If real estate bonds are going up and foreclosures are almost nonexistent, why the outcry? There is a further indication of the profit position of landlords over a period of 5 years. Government accountants have sampled the books of real estate management in more than 90 cities in the United States. They have actually gone to the record and have copied data from these records without change. They have compared the current operating position of landlords with their position in the prewar period and during the years of the war.

No committee of the real estate board has been able to come in here with any samples of operating records which are comparable to what these Government accountants have presented to the Congress year after year. They neither have the facilities nor the will to undertake any such authentic survey. They can only make generalizations without facts.

Now, what have these accountancy surveys shown? These accountancy surveys have revealed that the current operating position of landlords is 43 percent better in small structures and 27 percent better in apartment houses than it was in the prewar period.

As long as such manifestly profitable position is maintained, I can see no earthly reason why proposals are forthcoming to burden 16,000,000 American families with a 10 to 15 or 20 percent increase in rents.

According to expert testimony before your committee, a 10 percent increase in rent would jump the operating position of landlords 60 percent; a 15 percent increase, 80 percent; and a 20 percent increase, up to 100 percent.

What justification would exist for giving this windfall to the landlords of the United States? What reason moves us to this? It has been maintained that rent control is an absolute freeze; that a landlord never gets an increase.

Well, I went into the facts. I asked the administrators of rent control to show me the records. I saw the figures myself and what did these records show? They revealed that in the 5 years of rent control, a total of 1,700,000 petitions for increases on various grounds

allowed under the regulation were presented to local area directors in some 600 offices throughout the United States, and of these 1,700,000 petitions, fully 1,000,000 were granted.

True, three out of every four were a rent increase under the regulations because the landlord was expending more money on some improvement or increase in service. But at least one out of every four of these petitions was the result of a showing by the individual landlord that he was in a position of hardship as the result of some peculiar circumstance or as a result of the record of his operation.

Now, I consider that a very adequate record of administrative flexibility rather than inflexibility and this is the process which I would like to see continued.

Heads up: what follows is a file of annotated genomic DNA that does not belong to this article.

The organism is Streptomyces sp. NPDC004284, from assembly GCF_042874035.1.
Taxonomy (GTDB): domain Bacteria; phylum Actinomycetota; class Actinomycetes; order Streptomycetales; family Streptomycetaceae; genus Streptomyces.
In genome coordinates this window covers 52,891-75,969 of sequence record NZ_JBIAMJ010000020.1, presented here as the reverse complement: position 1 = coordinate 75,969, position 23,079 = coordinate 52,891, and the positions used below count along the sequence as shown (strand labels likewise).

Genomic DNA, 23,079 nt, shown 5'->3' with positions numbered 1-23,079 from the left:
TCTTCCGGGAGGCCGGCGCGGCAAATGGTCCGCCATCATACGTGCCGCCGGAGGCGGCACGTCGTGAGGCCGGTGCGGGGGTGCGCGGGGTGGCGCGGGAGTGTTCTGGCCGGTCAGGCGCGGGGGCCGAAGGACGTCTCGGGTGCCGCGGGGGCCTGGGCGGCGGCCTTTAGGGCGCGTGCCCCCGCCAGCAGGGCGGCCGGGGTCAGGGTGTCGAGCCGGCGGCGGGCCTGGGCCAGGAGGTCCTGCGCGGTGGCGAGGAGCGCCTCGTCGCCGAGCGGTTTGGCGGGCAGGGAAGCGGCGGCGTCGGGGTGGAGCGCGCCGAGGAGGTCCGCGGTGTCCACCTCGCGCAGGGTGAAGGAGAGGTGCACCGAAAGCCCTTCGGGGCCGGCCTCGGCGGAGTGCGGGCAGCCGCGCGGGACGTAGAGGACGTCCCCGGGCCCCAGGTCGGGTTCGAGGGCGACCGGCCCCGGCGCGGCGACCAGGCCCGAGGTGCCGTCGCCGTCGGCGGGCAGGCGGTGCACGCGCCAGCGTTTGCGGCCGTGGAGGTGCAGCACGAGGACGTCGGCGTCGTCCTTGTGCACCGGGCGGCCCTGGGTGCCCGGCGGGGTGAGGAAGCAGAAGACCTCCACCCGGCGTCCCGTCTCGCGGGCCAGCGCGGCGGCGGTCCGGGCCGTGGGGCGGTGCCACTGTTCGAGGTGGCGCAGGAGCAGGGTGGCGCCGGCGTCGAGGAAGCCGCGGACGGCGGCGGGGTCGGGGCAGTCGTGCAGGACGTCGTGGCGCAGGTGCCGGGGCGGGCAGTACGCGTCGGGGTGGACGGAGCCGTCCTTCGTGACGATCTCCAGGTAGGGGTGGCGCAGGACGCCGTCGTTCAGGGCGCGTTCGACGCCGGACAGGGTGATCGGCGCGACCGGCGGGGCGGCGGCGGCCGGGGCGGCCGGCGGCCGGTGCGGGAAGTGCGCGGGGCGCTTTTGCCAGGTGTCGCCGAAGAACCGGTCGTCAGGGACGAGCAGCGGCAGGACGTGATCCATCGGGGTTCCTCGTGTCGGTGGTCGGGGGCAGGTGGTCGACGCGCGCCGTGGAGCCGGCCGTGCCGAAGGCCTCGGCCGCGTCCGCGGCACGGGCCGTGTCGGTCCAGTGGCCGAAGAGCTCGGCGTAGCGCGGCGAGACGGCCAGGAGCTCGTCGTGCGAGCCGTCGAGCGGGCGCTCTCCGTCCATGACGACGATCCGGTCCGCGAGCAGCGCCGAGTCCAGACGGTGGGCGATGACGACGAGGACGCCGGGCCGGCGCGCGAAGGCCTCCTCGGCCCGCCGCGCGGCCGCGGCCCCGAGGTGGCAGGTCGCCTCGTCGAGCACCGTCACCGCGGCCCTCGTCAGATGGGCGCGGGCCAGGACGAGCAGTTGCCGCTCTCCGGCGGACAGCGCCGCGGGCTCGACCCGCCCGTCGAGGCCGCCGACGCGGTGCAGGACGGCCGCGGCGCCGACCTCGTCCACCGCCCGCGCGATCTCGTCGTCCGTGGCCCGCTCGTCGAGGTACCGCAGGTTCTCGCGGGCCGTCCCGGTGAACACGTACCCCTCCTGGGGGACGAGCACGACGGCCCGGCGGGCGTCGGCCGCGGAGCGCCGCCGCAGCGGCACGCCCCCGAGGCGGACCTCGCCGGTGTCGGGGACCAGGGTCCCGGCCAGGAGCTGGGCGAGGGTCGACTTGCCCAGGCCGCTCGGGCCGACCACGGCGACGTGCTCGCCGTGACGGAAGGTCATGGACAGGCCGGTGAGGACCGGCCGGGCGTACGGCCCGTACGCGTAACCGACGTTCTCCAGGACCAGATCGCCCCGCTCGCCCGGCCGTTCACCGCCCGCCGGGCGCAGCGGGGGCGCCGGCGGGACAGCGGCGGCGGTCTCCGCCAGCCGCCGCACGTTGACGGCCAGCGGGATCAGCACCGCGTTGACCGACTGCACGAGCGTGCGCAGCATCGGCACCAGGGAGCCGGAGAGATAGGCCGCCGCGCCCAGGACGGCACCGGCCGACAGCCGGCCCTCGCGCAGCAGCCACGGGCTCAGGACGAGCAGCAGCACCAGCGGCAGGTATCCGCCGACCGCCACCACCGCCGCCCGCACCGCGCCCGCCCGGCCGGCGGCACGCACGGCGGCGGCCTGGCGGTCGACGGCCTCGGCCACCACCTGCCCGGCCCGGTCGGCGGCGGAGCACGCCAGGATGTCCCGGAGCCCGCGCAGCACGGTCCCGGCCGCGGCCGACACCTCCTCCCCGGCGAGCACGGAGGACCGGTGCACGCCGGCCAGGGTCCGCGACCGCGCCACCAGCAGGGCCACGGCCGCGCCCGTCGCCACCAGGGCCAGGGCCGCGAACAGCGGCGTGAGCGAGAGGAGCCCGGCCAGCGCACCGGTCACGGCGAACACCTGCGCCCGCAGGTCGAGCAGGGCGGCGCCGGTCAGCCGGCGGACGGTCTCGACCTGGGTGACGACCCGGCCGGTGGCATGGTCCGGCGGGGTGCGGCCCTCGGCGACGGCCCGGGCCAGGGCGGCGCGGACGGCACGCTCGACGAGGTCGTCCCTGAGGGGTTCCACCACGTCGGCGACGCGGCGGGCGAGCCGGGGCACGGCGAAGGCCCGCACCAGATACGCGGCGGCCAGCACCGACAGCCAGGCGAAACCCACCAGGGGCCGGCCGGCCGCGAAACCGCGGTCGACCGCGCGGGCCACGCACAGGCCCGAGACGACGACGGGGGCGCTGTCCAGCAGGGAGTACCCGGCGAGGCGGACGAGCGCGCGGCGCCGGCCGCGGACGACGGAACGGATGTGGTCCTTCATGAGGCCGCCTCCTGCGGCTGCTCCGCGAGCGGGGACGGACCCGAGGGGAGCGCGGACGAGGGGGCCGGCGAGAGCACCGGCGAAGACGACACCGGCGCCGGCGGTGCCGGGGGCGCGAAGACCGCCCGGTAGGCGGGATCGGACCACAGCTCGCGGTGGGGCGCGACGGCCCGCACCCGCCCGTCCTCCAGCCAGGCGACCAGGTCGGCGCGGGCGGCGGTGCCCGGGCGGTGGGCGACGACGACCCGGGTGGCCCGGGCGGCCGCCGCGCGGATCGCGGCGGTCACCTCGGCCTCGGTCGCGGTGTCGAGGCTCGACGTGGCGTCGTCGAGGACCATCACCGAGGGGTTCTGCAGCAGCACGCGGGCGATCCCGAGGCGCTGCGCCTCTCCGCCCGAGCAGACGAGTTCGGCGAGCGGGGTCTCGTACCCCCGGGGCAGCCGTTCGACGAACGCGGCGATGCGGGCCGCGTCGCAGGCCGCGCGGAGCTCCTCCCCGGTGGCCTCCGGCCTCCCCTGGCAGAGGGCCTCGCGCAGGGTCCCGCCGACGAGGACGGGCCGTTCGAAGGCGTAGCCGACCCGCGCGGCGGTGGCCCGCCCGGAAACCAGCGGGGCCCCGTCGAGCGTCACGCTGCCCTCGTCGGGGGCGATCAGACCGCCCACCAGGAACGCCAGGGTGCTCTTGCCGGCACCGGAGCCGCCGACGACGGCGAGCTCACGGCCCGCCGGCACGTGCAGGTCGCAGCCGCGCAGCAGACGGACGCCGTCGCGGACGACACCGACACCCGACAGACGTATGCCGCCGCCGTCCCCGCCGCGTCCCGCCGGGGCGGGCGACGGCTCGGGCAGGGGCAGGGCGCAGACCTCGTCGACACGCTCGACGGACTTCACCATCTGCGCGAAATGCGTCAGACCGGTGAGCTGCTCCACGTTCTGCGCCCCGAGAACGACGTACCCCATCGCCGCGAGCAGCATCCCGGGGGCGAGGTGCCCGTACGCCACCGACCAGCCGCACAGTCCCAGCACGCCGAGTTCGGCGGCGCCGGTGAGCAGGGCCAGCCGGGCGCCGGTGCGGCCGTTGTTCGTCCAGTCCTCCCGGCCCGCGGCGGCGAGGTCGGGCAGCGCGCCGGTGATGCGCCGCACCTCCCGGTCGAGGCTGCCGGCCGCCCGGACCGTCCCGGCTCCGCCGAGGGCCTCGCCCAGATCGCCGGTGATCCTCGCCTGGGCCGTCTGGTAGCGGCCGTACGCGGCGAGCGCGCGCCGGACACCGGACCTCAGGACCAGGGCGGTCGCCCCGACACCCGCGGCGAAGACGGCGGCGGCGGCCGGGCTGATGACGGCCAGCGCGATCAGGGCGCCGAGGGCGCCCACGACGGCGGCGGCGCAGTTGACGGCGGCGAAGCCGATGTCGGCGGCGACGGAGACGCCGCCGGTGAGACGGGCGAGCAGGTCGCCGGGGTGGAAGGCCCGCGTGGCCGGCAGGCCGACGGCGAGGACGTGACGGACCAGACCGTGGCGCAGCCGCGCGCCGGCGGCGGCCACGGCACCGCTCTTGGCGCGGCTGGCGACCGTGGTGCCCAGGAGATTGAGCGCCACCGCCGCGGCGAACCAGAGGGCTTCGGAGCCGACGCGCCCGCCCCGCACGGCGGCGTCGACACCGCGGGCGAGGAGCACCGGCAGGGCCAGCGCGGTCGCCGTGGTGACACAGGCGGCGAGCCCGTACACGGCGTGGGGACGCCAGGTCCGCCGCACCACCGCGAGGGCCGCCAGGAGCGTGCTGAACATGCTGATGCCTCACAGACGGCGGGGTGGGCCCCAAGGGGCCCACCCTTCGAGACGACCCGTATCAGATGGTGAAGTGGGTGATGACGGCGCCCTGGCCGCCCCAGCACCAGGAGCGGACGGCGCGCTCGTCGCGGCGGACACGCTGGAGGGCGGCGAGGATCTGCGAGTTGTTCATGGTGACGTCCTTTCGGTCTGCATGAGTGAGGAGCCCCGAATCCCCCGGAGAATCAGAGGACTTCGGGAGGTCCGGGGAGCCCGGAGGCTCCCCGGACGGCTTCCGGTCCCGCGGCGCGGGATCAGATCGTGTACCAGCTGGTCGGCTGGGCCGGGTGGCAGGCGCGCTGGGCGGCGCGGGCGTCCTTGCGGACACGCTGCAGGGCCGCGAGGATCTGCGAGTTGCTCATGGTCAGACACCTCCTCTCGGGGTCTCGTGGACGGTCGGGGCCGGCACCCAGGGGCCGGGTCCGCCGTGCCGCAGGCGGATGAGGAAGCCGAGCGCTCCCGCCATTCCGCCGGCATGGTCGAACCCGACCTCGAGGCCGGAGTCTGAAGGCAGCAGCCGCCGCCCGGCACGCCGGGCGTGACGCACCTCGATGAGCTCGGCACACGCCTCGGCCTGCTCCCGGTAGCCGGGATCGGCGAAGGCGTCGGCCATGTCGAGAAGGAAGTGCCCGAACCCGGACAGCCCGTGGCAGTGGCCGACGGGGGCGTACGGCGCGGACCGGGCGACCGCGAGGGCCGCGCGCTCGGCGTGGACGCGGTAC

Individual landlords are getting increases today at the rate of 30,000 a month. This seems to me to be a fair and just showing. If we were to have legislation which allows for hundreds of thousands or millions of increases, then we are really beating about the bush achieving in a subtle manner what many of us do not care to say openly, namely, cracking the rent ceilings of the United States.

Now, landlords as a class are in a rather enviable position. They suffered none of the difficulties of the transition from the prewar period to the war economy or the transition from wartime economy to a peacetime economy. They are assured of 100 percent occupancy, house full up, for at least the next 5 years. They do not have to do any competitive decorating or repair or maintenance to attract tenants. In reality, they are keeping their painting and decorating and other maintenance to a minimum, as any American tenant will testify.

Let us consider the risks and dangers of any over-all increase in rents. We have obtained in the last month a relative stability of labor-management relations; contracts are now being negotiated. Now, surely the Congress does not want to throw a bombshell into these negotiations. A further increase in rents would force labor leaders to raise their demands in order to protect the standard of living.

Is this the skyrocketing cycle we want to give another push to? What about the old people of this country-the hundreds of thousands who live on small pensions? What about the veterans to whom we have given an opportunity to go to school on a budget which is hardly adequate for subsistence? Are these the people we want to impose upon? Surely it is not the policy of this Congress to reduce their standard of living still further.

I have heard a lot of nonsense about ending rent control in order to end the housing shortage. I have heard the real estate lobby come before you and maintain that if you end rent control, there will be more space; a lot of single people living alone will be forced to double up and veterans with families will thus have better places to live.

In my life I have never heard a more vicious argument. If you take ceilings off rent, it stands to reason that the family man with a brood of children is the one who is hit first and hardest. He is the man who will have to double up to the detriment of his family's health and welfare. The single person will somehow be able to get along and pay the increase.

I have heard that rent control is a hindrance to new construction and conversion. There are proposals to let new construction go sky